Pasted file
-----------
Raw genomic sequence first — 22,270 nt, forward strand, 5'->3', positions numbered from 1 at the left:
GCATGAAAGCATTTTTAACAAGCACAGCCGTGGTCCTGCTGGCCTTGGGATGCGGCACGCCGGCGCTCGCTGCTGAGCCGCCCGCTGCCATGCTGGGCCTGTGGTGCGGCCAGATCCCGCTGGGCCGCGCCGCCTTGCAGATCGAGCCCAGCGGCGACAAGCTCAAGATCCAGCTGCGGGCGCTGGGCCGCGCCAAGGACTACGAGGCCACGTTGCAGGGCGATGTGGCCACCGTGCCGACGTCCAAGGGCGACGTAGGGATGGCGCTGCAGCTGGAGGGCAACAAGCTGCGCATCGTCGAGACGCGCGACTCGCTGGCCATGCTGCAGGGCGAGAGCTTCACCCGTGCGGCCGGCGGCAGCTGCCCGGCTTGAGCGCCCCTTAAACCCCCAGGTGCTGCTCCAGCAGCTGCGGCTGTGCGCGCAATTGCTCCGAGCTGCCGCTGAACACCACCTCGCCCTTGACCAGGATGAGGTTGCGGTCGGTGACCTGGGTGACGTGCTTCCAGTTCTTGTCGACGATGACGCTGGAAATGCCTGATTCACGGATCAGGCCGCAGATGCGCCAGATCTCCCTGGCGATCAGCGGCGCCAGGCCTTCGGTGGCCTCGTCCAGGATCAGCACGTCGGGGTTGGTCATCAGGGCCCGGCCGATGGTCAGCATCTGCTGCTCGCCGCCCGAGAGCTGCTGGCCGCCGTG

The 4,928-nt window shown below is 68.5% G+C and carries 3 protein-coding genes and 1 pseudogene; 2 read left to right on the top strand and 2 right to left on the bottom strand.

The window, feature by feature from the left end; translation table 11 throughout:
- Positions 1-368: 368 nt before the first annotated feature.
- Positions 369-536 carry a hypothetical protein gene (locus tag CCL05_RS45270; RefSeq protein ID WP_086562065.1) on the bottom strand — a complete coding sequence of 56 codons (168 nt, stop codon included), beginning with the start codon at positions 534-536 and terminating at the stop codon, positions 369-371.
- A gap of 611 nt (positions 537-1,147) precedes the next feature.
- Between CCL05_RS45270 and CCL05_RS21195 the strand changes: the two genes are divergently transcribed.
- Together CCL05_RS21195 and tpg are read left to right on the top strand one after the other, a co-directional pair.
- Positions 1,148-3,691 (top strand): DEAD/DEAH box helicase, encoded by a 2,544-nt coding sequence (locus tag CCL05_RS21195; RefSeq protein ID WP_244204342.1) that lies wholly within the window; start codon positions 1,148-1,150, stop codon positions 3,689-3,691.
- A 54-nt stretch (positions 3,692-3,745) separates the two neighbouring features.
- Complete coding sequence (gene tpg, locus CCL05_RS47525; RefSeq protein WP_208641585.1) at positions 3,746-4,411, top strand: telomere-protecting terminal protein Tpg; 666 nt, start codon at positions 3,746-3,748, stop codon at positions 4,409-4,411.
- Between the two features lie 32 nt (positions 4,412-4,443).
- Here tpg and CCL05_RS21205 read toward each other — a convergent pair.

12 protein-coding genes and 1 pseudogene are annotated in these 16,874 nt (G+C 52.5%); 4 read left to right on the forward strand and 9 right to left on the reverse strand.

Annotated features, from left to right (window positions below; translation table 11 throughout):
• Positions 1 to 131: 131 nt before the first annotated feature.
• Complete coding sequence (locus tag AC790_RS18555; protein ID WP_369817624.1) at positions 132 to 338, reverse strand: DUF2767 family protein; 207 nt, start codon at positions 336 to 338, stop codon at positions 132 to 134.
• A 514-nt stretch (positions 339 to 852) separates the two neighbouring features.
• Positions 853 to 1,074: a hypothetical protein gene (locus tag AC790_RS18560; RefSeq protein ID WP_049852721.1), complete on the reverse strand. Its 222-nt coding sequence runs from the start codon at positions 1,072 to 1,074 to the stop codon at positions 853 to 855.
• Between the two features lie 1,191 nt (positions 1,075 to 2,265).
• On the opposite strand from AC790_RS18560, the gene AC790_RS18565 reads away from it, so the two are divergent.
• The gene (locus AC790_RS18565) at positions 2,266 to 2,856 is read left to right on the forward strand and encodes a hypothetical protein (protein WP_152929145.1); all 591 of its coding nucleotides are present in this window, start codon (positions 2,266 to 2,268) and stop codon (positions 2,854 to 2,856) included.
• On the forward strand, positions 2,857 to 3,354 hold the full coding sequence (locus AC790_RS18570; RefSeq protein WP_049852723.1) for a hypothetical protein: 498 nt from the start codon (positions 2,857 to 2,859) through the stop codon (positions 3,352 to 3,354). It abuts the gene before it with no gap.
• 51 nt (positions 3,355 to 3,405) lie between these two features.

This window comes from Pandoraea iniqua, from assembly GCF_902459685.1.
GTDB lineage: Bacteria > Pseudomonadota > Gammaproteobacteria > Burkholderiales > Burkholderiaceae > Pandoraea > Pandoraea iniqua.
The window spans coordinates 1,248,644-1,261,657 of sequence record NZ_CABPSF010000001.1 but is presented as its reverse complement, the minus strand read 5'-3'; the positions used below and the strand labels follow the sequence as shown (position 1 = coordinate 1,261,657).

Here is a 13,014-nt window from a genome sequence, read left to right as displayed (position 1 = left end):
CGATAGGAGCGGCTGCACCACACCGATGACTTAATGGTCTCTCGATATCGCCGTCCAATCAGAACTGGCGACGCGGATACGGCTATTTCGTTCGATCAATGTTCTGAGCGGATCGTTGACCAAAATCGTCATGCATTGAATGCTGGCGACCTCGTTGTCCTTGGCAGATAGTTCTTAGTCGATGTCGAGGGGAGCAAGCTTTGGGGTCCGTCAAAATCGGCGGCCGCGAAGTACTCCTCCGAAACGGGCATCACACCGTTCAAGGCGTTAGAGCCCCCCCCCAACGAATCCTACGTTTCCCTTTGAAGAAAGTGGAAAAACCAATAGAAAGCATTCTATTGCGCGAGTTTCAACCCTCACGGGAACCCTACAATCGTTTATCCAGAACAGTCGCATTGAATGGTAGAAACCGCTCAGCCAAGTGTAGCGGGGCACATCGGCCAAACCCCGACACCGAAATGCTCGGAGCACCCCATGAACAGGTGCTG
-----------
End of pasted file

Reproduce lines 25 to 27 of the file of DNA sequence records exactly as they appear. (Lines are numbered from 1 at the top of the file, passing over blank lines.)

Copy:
• 51 nt (positions 3,355 to 3,405) lie between these two features.

This window comes from Pandoraea iniqua, from assembly GCF_902459685.1.
GTDB lineage: Bacteria > Pseudomonadota > Gammaproteobacteria > Burkholderiales > Burkholderiaceae > Pandoraea > Pandoraea iniqua.